Gustave Le Gray (1820–1884)
A French photographer and painter, Le Gray was born at Villiers-le-Bel,
Paris, and began studying art under Paul Delaroche. He began to experiment
with photography in 1847, and it is with this field that his fame rests.
He was also a skilled painter of landscapes, portraits, and genre subjects,
and this is reflected in the composition of his photographs, particularly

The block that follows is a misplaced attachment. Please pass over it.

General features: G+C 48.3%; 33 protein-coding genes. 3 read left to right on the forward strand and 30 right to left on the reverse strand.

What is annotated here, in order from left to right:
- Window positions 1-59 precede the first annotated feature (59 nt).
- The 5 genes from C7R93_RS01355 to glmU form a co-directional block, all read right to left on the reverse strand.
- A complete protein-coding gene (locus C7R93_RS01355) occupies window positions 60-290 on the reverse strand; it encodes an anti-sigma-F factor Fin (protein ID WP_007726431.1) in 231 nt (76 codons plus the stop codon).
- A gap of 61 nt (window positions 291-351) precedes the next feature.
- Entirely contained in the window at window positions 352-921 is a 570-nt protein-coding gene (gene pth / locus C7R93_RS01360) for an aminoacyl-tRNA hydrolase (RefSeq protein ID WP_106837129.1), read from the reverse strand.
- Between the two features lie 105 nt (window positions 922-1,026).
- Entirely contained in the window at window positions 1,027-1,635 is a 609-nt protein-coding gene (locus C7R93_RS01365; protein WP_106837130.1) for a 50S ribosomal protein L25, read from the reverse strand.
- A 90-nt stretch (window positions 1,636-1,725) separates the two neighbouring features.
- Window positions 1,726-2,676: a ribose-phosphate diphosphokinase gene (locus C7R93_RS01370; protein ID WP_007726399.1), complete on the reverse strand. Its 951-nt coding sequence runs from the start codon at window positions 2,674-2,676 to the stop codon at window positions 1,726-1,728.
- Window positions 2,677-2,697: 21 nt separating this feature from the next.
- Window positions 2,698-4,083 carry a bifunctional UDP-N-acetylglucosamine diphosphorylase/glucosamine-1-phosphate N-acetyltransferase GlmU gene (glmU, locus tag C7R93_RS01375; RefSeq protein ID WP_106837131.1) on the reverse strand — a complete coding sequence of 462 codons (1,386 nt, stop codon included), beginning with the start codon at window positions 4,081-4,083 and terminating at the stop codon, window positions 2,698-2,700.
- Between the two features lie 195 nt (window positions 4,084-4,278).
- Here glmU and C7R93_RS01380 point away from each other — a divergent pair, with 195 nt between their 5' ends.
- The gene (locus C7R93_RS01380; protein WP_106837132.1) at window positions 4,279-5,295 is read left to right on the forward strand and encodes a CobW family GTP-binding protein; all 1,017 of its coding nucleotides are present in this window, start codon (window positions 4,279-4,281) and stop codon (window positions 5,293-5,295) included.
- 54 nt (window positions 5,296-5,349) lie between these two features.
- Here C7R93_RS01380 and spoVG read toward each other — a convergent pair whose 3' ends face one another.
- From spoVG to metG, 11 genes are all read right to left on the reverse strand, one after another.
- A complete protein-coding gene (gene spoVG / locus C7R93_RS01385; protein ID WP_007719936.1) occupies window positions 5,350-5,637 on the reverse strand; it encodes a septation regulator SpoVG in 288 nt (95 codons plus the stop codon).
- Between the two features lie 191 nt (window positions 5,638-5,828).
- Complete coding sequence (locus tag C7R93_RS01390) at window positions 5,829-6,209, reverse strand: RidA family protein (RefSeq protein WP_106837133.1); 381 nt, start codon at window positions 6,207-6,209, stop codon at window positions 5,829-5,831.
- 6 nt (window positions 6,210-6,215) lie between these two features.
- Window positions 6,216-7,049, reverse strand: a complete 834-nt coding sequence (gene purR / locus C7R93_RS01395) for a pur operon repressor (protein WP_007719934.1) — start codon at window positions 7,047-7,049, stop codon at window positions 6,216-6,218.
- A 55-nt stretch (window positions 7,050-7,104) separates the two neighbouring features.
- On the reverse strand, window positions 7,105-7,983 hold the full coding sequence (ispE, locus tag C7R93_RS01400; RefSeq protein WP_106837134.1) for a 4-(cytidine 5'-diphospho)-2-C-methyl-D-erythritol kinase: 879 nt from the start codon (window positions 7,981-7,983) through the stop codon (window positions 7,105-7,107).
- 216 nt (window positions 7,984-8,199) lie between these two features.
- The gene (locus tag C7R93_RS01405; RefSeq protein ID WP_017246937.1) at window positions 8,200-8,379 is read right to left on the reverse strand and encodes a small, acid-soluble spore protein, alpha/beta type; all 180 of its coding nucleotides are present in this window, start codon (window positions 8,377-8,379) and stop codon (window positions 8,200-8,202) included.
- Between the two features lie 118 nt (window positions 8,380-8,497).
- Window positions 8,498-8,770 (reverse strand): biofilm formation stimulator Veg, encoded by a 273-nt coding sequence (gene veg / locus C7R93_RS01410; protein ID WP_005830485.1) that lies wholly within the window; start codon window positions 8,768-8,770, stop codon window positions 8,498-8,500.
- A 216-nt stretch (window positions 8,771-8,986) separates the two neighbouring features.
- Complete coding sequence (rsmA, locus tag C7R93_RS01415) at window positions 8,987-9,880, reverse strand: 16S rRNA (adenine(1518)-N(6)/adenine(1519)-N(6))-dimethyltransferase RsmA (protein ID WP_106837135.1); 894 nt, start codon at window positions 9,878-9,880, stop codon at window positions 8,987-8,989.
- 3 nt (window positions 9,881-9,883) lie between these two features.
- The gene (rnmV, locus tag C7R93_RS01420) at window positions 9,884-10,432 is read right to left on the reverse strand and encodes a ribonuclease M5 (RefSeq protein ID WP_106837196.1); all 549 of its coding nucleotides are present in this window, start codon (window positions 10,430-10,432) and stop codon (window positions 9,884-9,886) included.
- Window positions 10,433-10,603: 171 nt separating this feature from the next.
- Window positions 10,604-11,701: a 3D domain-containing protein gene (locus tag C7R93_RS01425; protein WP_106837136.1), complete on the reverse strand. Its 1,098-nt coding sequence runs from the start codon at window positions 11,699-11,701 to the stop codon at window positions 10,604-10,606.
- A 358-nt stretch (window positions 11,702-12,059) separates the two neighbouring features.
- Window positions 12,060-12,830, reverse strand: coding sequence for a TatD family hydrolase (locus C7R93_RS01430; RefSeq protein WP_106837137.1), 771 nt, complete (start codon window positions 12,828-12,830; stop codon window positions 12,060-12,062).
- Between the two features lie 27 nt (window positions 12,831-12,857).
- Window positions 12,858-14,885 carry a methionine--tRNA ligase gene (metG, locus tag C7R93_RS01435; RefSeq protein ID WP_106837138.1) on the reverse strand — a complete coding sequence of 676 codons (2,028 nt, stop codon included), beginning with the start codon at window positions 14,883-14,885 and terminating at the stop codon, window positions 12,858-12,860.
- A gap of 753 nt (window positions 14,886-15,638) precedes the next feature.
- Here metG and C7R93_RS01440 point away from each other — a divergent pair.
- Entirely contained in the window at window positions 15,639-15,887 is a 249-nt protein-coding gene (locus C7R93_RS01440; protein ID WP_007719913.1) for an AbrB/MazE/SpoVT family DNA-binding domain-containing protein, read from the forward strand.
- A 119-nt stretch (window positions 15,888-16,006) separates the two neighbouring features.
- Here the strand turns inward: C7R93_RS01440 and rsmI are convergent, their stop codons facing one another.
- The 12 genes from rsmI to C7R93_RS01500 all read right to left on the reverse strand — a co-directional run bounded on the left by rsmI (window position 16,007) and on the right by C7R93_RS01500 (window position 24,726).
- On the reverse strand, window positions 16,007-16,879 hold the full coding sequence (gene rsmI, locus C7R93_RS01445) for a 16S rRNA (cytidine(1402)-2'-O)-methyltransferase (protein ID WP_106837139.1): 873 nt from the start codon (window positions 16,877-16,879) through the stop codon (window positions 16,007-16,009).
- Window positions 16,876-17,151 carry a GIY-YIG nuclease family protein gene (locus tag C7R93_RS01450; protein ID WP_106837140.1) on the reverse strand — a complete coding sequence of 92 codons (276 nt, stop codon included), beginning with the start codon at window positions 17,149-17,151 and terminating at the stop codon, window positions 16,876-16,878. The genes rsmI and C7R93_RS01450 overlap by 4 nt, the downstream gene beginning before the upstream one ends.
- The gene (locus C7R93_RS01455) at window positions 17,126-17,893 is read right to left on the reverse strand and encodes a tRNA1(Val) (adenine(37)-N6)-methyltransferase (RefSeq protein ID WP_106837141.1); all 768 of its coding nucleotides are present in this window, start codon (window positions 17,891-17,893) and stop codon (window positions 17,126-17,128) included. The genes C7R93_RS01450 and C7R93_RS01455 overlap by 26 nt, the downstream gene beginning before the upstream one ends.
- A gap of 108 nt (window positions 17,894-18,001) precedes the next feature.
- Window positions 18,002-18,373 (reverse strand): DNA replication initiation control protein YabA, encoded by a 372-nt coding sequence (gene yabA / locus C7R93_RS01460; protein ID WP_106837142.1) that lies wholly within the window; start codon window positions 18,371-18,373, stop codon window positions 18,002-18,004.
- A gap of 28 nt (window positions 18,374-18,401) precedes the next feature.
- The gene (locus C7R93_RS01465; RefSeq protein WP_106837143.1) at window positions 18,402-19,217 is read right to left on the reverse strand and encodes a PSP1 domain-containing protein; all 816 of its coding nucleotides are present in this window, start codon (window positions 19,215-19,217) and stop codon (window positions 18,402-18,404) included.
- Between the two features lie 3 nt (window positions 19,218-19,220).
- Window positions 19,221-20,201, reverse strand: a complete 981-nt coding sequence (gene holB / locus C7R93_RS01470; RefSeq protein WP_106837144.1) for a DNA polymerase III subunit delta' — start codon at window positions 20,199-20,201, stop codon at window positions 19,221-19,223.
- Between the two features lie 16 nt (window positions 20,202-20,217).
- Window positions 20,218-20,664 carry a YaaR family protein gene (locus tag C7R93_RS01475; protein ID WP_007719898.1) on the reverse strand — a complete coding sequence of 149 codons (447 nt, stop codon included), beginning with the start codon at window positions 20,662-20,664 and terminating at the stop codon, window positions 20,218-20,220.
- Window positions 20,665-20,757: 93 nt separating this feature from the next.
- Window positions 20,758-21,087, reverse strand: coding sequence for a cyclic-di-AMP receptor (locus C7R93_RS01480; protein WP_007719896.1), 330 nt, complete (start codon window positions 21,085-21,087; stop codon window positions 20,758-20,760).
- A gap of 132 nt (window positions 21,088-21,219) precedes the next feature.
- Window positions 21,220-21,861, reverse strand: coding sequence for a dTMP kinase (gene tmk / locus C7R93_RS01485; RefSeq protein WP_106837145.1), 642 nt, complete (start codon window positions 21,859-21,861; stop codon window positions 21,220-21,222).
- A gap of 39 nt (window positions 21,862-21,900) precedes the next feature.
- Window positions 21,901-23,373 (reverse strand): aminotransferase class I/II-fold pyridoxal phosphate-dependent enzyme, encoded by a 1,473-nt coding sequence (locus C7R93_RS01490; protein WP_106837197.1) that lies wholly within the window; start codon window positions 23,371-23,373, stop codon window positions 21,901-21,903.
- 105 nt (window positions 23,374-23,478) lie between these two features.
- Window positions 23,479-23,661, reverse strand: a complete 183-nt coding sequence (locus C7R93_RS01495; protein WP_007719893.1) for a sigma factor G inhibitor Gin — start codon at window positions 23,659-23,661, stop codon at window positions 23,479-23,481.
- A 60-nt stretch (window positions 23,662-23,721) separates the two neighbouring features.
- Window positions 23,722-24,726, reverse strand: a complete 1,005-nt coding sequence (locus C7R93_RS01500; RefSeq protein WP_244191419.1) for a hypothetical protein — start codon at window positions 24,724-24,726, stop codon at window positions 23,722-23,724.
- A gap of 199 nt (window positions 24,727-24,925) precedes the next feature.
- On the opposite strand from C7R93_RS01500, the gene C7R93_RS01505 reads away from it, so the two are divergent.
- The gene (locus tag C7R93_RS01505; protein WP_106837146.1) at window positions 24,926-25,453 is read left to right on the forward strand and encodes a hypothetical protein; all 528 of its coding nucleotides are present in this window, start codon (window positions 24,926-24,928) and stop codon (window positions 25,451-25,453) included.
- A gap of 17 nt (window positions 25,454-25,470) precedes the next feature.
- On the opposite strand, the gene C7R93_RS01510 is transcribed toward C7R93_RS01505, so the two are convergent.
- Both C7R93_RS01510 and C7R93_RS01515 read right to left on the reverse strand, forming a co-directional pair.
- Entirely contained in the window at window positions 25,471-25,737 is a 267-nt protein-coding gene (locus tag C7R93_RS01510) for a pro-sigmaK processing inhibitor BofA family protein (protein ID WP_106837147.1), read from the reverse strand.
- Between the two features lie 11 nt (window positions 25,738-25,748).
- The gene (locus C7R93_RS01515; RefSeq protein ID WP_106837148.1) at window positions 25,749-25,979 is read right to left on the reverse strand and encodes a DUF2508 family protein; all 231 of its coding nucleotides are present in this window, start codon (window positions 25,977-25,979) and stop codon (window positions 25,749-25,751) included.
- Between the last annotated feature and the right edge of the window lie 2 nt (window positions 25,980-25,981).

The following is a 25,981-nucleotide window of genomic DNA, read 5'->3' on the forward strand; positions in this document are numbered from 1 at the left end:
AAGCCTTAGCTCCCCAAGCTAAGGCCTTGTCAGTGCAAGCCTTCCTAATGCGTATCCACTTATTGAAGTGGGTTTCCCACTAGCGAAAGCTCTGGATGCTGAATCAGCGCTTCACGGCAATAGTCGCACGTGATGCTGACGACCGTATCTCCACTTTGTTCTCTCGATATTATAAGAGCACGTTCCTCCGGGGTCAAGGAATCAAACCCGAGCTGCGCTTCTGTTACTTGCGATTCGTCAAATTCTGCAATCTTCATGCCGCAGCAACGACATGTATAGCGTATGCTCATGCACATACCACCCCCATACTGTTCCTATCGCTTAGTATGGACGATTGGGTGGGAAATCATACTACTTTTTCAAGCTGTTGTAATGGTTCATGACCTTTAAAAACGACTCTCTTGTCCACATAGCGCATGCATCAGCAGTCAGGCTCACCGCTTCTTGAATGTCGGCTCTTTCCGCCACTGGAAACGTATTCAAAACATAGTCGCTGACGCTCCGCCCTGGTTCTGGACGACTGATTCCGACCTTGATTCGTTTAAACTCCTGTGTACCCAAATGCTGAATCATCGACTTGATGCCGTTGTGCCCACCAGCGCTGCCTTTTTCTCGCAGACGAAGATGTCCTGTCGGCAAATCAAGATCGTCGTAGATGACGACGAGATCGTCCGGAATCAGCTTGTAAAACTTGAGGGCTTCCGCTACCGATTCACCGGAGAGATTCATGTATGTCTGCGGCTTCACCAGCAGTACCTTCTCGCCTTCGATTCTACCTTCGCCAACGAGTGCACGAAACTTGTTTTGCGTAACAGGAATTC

in the cloud effects and dramatic skies of his photographic landscapes
and seascapes. Le Gray exhibited at the Universal Expositions of 1855
and 1867, but his work was not providing him with a sufficient income,
and so he left France in 1860, abandoning his family and escaping his
creditors. He moved to Egypt in 1865 and worked as a teacher of drawing
and painting. Le Gray was a pioneer in photographic paper, and played
an important role in the discovery of photographic collodion. He filed
a patent for his 'dry waxed paper'. He died at Cairo.